Senate Majority Leader Chuck Schumer, D-N.Y., said they were “the first of many jurists that the Democratic-led Senate will consider to restore the balance to the federal judiciary.”

He said the Senate will “swiftly and consistently” process Biden’s judicial picks, “bringing balance, experience and diversity back to the judiciary.”

Republicans aggressively reshaped the judiciary with young conservatives during the Trump administration. Former President Donald Trump appointed 234 judges to the federal bench, flipping the ideological balance in numerous circuit courts and installing three justices to create the most conservative Supreme Court in nearly a century.

Schumer said many of them were “woefully inexperienced and far outside the judicial mainstream.”

A vote on Jackson in the full Senate is expected in the coming weeks. She is seen as a likely short-lister for a Supreme Court vacancy should one open up during Biden’s presidency.

The courts-focused progressive group Demand Justice launched a six-figure ad campaign Monday to build support for Jackson, targeting Black audiences on radio and digital platforms.

Schumer also recommended two voting rights lawyers for judgeships: Myrna Perez of the Brennan Center for Justice at New York University for the 2nd Circuit Court of Appeals and Dale Ho of the American Civil Liberties Union for the Southern District of New York.

Neals and Rodriguez were nominated for judgeships during the Obama administration but did not have votes in the Senate, which was then run by Republican Mitch McConnell of Kentucky, the current minority leader.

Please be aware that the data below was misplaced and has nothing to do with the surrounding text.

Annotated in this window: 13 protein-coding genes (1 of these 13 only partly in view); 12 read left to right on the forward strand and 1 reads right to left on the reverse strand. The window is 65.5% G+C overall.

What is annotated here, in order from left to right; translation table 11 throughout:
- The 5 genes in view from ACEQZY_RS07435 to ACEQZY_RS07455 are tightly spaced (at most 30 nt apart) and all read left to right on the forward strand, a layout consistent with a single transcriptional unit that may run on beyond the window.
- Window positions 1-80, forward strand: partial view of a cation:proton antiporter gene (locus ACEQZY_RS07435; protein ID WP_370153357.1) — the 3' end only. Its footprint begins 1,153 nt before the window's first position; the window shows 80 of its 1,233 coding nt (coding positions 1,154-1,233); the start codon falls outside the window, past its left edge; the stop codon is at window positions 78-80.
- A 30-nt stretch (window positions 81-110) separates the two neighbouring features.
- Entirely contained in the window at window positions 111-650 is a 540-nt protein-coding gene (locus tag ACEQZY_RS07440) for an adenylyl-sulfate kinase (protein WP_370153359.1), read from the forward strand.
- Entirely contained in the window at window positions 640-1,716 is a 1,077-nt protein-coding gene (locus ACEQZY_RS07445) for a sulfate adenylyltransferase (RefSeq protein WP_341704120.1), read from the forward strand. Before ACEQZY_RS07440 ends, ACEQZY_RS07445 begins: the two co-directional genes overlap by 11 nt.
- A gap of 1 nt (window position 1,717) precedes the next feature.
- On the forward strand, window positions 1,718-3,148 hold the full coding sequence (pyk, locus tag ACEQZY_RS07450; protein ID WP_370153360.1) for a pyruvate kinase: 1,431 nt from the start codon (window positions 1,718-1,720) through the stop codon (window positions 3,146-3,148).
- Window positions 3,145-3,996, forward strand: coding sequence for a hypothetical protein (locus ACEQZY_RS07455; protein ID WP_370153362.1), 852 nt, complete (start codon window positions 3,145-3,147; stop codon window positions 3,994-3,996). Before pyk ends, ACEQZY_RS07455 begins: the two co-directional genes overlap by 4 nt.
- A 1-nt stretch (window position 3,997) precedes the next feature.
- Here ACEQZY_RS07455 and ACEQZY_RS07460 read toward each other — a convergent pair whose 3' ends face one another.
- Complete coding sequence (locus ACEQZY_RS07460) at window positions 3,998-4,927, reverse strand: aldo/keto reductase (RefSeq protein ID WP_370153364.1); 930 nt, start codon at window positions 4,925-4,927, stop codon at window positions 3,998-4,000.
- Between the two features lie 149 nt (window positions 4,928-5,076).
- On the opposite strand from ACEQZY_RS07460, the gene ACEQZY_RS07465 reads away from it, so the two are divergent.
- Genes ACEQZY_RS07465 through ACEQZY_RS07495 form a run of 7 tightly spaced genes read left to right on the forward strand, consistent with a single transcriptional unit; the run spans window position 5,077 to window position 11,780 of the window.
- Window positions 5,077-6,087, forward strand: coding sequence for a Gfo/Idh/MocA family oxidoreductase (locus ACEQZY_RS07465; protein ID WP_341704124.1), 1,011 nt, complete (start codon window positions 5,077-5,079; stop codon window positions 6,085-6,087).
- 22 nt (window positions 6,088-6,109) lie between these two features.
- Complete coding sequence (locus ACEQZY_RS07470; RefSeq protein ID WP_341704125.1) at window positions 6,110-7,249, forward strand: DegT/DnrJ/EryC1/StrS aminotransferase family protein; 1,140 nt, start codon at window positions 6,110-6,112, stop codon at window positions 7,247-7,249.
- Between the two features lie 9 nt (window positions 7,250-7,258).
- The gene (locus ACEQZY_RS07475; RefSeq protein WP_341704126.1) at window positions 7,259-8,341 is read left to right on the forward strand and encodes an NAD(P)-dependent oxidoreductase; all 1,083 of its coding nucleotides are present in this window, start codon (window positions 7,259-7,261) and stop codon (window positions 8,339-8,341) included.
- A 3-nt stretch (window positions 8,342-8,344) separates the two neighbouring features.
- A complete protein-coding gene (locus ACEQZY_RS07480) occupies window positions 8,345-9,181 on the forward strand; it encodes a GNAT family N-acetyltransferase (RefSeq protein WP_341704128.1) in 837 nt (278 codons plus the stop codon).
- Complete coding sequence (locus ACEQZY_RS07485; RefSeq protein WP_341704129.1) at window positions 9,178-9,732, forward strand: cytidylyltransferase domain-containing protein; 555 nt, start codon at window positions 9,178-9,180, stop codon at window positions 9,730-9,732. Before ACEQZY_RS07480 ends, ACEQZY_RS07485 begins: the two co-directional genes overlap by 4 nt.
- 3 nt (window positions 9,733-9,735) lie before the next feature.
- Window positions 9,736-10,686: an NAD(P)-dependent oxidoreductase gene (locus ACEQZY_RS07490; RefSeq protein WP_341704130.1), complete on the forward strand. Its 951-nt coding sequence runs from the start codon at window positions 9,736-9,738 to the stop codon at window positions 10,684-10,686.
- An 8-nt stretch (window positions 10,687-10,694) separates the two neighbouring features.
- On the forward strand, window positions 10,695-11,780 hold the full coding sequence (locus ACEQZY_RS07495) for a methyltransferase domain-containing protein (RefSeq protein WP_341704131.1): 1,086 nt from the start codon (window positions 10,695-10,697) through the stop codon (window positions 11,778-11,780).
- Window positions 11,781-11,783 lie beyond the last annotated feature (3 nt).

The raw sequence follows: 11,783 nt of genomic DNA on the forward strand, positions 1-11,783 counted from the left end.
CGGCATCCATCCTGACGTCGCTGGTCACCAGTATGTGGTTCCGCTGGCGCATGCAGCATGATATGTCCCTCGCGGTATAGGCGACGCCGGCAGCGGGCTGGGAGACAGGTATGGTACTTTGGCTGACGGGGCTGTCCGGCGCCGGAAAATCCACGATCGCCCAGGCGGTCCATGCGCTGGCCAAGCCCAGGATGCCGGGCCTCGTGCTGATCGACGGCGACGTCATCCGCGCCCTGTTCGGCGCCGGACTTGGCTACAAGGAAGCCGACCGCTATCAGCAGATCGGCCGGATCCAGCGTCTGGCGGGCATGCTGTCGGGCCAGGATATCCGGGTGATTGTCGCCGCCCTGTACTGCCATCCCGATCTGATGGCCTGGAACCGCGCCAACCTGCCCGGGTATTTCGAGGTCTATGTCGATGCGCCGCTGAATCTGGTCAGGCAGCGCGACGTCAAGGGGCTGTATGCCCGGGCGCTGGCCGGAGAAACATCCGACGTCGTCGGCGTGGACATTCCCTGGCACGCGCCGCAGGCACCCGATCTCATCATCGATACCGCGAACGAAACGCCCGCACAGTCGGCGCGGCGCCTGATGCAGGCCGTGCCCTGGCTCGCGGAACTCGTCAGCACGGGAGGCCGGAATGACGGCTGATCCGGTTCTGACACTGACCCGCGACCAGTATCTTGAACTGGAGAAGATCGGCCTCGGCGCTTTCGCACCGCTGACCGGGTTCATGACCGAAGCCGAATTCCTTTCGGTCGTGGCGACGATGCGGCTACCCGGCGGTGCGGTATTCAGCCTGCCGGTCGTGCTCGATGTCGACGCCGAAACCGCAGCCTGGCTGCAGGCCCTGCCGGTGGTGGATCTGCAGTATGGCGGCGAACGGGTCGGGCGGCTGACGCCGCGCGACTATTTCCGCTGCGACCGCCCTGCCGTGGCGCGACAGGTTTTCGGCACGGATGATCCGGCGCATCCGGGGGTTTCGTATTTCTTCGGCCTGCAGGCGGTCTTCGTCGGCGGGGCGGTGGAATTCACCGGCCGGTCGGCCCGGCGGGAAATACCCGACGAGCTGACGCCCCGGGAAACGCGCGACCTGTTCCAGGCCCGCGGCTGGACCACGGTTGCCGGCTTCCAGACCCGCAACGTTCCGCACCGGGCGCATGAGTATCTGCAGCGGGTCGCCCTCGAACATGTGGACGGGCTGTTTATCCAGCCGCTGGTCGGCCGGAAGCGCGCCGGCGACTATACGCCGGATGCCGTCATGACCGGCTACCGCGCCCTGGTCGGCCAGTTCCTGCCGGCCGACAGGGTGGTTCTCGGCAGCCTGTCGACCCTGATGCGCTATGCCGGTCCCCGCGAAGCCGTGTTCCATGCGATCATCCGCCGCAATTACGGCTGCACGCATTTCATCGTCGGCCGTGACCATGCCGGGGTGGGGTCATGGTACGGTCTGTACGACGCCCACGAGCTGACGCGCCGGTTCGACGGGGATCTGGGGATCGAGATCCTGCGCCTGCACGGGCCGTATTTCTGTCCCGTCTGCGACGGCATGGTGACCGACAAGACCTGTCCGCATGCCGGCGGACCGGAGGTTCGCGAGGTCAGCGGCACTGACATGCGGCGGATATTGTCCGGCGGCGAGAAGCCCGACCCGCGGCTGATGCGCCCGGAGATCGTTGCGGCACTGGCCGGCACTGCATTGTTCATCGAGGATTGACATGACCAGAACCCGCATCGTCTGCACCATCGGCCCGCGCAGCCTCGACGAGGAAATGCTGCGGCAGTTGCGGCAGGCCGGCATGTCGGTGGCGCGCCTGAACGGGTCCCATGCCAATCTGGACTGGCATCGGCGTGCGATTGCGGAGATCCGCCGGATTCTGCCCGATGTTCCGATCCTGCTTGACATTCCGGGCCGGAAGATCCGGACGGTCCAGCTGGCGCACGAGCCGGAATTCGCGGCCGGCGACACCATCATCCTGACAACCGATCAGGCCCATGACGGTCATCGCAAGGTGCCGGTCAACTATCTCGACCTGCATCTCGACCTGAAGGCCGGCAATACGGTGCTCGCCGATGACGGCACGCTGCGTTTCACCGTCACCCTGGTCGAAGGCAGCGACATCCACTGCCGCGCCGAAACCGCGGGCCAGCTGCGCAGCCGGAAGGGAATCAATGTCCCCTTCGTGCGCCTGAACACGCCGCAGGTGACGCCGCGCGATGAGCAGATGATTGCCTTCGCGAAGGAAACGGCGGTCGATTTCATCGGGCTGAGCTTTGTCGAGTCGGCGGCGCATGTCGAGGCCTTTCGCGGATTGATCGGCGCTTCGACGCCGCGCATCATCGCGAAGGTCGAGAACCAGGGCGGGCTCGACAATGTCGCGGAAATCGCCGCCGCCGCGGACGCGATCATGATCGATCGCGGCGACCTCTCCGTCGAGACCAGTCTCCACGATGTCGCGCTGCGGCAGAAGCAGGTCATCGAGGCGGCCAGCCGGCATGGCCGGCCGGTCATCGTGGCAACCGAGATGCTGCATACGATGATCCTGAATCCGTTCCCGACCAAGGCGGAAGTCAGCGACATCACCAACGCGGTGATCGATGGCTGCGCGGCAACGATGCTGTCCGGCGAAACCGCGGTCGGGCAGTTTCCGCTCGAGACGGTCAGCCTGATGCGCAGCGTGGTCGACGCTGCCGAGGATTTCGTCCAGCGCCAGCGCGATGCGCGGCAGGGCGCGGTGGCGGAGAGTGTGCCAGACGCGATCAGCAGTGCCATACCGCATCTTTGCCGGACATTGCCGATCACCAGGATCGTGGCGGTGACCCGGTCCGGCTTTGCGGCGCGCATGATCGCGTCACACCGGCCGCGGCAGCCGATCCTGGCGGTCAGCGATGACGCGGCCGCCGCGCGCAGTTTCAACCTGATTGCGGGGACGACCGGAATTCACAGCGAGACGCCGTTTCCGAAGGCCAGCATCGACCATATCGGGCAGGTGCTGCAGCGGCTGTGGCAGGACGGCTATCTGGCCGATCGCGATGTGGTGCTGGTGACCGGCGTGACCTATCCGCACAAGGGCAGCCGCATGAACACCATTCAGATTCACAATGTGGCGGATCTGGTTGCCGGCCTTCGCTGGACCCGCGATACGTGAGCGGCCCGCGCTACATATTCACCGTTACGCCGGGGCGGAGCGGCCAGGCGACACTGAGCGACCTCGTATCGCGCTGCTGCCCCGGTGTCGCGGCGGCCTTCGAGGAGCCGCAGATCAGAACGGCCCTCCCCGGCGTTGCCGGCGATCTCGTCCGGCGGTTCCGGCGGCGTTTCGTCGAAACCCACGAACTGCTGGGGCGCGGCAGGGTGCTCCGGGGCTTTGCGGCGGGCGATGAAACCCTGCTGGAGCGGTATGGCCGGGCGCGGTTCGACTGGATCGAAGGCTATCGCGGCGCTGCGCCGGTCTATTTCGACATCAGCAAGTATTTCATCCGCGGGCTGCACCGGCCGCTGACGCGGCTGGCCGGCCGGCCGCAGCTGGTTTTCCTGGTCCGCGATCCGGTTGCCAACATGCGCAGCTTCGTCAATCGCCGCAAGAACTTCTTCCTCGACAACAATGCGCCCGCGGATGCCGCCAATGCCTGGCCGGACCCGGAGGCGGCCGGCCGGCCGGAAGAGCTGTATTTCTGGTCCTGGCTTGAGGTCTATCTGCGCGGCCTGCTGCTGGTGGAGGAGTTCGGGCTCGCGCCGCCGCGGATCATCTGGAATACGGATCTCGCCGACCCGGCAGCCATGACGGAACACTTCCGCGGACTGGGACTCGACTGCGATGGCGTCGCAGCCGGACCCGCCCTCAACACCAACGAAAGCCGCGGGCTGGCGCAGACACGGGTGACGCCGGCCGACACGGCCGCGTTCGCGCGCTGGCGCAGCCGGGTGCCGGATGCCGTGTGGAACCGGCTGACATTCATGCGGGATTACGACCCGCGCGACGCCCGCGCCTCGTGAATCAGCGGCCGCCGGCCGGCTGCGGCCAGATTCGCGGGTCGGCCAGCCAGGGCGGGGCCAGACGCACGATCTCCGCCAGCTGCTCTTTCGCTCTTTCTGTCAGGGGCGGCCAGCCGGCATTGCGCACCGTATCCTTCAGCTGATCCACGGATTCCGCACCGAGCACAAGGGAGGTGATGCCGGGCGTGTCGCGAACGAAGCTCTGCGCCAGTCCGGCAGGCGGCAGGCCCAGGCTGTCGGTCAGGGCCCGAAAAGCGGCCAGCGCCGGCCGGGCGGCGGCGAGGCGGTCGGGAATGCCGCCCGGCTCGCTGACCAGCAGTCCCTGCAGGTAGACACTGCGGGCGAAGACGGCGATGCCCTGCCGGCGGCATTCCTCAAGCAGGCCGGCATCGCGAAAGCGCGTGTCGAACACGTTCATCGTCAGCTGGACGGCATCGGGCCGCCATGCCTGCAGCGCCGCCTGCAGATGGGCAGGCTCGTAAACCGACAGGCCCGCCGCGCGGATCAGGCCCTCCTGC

Under precedents established by both parties, the 60-vote threshold has been abolished for all judicial confirmations. Nominees can advance with simple majorities.

A separate rule, established in 2019, cut debate time from 30 hours to two hours for certain types of nominees, including those for district court judgeships, so Republicans could quickly confirm Trump’s picks. The precedent will enable Democrats to speedily confirm a number of Biden’s nominees.

There are 71 vacancies in district courts and nine openings in appeals courts, according to the Administrative Office of the U.S. Courts. The numbers are set to rise with additional retirements.

The judicial battle could further heat up if a Supreme Court justice retires. Some progressive activists, including Demand Justice, are pushing Justice Stephen Breyer, 82, an appointee of former President Bill Clinton, to retire while Democrats control the Senate so they can confirm a liberal successor.

Breyer has not given any indication that he plans to step aside.

Frank Thorp V contributed.



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'Money talks!' Britons pledge to boycott EU27 goods in protest of bloc's treatment of UK

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BRITONS have pledged to boycott goods sold from EU27 countries in protest of the bloc’s post-Brexit treatment of the UK, an Express.co.uk poll has found.